Silicon Valley is a “habitat” for innovation and entrepreneurship. The Valley is a gathering place for researchers, entrepreneurs, venture capitalists, and skilled workers who turn new ideas into innovative products and services. This special habitat allows the region to adapt to waves of innovation and adjust to economic cycles.
Today, the Silicon Valley habitat faces multiple challenges as it deals simultaneously with a boom/bust cycle, new waves of innovation, and the economic shocks from the September 11 terrorism attack. Will Silicon Valley adapt once again to these forces of change? What will be the Next Silicon Valley?
After annual job growth averaged 4.2% between 1994 and 2000, Santa Clara County lost 3.7% of its jobs from December 2000 to October 2001. This bust was inevitable as entrepreneurs and investors swarmed to take advantage of new Internet opportunities, proliferating new companies and driving down profit potential. This phenomenon is the “hype curve” and often accompanies the introduction of a fundamentally new technology.
Today is not the first time that Silicon Valley has experienced a boom/bust cycle. The Valley experienced significant job growth, followed by job losses, in the 1970s, 1980s, and early 1990s. Each time, from these down cycles emerged the “next” Silicon Valley economy. Economic adversity helped stimulate the Silicon Valley habitat to major innovations, including the commercialization of the integrated circuit (1970s), the development of the microprocessor and personal computer (1980s), and the
application of the Internet (1990s).
As we adjust to the current boom/bust cycle, new waves of innovation are coming now. Innovation usually occurs near the intersection of disciplines at times of economic change. We can look forward to a deepening of information and communications technology in both the economy and society as we move past the first phase of the Internet toward the mobile Internet, new productivity tools, and applications of technology in education, government, and the community. We can expect major advances in biotechnology to converge with information technologies and create new opportunities in the emerging fields of bioinformatics, biomaterials, and biochips. The commercialization of nanotechnology holds the potential to revolutionize chip and computer manufacturing. Silicon Valley has strengths in each of these emerging areas, and companies already exist or are starting in these areas.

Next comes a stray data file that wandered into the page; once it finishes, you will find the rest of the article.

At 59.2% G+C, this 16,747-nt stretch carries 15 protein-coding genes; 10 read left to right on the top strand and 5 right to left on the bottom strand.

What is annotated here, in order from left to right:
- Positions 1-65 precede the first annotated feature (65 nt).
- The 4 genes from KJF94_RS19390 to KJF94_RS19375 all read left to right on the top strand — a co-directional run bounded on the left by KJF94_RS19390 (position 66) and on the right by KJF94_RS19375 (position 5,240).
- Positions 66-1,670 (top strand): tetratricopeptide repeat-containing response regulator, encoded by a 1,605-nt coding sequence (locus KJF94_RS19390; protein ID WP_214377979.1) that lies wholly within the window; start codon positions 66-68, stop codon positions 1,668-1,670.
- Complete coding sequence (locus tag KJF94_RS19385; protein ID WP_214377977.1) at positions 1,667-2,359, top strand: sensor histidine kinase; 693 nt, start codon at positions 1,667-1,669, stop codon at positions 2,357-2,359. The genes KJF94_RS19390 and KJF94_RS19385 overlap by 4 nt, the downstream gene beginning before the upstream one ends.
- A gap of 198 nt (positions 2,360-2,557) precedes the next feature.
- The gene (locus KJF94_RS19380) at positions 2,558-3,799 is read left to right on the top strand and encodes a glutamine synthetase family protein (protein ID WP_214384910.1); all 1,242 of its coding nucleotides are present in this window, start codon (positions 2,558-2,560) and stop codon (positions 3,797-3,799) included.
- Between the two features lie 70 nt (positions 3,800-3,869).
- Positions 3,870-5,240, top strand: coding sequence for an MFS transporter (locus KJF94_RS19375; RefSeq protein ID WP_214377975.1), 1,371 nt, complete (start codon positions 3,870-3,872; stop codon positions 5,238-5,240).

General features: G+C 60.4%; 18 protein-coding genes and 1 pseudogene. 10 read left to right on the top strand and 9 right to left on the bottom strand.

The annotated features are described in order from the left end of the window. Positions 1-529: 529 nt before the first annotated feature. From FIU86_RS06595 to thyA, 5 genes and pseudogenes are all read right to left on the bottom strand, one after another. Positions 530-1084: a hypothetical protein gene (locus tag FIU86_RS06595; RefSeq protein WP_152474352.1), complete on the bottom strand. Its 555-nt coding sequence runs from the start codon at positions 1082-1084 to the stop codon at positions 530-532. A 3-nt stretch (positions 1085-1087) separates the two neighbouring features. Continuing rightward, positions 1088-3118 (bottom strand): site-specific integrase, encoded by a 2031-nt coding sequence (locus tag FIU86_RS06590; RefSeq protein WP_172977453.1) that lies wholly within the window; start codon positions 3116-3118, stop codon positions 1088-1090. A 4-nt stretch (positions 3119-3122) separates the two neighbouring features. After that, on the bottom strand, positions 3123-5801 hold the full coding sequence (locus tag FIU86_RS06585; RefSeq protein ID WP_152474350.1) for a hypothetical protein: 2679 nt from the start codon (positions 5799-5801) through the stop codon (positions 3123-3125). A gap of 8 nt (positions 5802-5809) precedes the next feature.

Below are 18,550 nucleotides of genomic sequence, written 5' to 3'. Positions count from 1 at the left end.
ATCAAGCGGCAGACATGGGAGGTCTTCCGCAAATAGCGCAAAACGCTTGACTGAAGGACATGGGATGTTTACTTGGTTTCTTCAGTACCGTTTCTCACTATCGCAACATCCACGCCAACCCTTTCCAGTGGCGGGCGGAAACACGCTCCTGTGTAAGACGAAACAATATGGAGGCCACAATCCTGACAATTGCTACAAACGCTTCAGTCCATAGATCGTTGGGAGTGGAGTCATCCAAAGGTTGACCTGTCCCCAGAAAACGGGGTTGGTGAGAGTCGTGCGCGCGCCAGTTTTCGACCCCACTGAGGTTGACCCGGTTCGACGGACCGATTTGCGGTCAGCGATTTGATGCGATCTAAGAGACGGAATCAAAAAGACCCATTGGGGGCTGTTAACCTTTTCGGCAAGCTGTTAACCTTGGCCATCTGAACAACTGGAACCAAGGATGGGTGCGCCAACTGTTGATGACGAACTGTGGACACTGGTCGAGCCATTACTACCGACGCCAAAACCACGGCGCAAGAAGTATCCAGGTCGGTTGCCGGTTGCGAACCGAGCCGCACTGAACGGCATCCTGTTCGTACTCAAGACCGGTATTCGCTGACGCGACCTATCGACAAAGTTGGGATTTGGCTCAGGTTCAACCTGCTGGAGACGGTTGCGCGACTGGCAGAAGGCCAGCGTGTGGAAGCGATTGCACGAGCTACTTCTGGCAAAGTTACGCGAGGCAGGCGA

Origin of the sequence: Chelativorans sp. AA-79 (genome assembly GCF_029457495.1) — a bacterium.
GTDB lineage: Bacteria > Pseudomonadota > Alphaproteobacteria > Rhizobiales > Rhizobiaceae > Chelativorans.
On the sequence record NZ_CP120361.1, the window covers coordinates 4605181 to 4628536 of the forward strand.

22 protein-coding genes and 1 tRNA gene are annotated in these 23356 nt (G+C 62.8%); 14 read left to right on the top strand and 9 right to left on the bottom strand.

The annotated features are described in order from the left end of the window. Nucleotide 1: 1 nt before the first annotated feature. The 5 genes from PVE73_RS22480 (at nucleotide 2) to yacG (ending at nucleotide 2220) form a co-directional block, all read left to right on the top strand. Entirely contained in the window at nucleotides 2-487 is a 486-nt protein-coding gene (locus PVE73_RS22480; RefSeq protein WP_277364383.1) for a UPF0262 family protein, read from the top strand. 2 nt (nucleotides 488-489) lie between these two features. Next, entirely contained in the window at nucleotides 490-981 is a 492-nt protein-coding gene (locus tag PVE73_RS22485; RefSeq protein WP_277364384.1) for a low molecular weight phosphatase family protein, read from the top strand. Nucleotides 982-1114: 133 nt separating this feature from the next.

Silicon Valley’s role in the global economy is changing, speeding up these oncoming waves of innovation and increasing volatility in economic cycles. The Internet explosion spread quickly to other global regions, resulting in a massive overcapacity because of hypercompetition. Whereas this competitive feedback loop took 15 years in the semiconductor industry before Japan and other foreign economies learned to compete with Silicon Valley in the 1980s, it took less than 5 years with the Internet in the 1990s. This acceleration leads to great volatility for Silicon Valley firms and people.
Silicon Valley continues to have strong technology, human, and capital assets and the largest concentration of technology firms in the world. The region’s habitat for innovation and entrepreneurship remains its greatest long-term strength and the source of its great productivity advantage, which creates wealth for its people. Other regions, however, will vie to lead the next waves of innovation. And the accelerating waves of innovation and economic cycles combined with external shocks have begun to outrun our ability to respond as a region. Leaders need to create a resilient region — one that can support people, companies, and communities as they mutually adapt to increased economic volatility. The more innovation based the economy, the more important the social infrastructure that supports that economy.
Commitment to Social Innovation. Creating a resilient region will require a new commitment to social innovation. Valley leaders from all sectors need to commit to realigning workplaces, institutions, and infrastructure to new economic and social realities. Unless social innovation accompanies technology innovation, the relentless flow of new innovations can have real and growing downsides — downsides that threaten the special habitat that births them.
The Next Silicon Valley can emerge from our current challenges and ride the next waves of innovation based on new technologies. The Valley will prosper again. The challenge will be to nurture technological innovation continually and to promote social innovation that is just as strong so that all Valley residents can share in that prosperity and quality of life.